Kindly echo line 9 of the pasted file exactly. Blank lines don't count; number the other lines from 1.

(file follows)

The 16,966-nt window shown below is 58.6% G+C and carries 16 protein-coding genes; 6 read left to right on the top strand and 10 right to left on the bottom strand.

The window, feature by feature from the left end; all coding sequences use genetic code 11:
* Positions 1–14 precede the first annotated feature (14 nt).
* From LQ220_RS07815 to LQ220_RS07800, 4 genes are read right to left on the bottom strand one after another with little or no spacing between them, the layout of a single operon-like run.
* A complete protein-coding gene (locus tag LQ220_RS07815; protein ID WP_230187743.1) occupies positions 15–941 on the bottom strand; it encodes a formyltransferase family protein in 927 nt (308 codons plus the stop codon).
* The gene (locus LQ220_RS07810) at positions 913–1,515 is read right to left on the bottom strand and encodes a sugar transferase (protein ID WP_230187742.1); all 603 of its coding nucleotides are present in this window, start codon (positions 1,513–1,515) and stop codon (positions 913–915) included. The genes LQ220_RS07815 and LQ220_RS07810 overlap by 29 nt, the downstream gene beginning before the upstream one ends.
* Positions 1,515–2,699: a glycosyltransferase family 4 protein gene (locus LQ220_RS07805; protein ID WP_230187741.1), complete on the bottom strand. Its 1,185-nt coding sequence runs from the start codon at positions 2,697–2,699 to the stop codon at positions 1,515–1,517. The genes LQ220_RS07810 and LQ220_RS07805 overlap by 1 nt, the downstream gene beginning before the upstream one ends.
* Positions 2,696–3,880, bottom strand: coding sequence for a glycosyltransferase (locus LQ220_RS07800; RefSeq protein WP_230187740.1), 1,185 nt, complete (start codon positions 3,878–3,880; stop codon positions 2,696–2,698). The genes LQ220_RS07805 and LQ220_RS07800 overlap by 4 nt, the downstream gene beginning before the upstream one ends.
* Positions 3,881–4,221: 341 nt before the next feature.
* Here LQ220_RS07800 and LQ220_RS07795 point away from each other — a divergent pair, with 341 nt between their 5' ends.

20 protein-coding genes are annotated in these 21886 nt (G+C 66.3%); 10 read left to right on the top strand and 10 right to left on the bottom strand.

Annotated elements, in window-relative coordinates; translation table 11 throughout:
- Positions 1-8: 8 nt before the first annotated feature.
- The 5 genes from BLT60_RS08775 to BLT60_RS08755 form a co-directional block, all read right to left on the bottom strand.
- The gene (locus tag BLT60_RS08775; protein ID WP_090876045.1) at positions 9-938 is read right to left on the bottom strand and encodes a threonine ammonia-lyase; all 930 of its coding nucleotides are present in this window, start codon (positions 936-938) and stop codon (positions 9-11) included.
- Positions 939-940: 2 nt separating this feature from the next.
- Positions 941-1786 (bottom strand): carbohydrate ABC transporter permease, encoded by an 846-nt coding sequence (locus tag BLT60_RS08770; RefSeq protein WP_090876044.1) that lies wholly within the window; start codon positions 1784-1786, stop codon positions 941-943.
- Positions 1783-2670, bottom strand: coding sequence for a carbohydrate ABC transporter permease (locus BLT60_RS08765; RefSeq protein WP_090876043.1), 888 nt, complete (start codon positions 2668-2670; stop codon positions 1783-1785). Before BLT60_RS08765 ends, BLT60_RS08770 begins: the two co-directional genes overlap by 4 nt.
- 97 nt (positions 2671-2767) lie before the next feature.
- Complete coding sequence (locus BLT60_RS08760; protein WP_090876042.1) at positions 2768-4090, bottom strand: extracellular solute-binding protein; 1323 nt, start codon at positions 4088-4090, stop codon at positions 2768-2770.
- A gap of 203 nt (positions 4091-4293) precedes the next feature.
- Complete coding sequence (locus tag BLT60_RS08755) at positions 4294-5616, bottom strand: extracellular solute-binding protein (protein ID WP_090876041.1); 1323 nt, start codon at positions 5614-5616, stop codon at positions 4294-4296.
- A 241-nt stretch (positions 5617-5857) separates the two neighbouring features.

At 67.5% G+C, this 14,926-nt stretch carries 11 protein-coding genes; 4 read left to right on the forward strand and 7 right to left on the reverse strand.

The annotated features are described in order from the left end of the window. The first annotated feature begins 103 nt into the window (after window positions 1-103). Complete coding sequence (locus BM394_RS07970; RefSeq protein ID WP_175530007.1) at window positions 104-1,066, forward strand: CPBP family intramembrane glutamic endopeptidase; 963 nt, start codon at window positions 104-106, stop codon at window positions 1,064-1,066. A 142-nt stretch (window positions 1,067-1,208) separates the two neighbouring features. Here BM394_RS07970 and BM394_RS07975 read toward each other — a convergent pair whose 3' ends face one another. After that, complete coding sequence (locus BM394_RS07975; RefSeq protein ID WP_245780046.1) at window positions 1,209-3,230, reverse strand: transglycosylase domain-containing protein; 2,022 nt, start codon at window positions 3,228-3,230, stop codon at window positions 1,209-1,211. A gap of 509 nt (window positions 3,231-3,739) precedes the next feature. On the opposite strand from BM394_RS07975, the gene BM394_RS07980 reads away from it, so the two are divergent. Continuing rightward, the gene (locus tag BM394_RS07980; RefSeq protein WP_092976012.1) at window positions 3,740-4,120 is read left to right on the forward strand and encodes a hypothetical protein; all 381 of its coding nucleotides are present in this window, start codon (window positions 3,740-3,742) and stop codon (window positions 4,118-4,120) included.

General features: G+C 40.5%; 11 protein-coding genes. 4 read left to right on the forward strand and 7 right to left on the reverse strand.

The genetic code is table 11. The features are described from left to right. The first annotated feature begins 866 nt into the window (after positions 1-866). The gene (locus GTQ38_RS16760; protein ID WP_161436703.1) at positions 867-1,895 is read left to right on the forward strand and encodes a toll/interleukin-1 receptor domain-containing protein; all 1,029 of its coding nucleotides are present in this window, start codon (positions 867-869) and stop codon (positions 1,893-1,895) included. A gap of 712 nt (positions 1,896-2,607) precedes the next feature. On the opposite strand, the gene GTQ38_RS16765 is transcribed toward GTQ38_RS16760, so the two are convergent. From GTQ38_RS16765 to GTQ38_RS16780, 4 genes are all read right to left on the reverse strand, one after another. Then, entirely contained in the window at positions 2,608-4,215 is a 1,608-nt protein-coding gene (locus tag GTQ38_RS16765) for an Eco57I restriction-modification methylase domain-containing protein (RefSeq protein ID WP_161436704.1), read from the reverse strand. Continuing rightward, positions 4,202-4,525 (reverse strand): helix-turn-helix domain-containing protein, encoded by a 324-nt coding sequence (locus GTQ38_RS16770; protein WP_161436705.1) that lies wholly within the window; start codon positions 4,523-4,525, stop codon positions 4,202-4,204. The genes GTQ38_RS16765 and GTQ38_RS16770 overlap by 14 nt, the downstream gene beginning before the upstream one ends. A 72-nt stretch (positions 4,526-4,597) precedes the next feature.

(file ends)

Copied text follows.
* Positions 3,881–4,221: 341 nt before the next feature.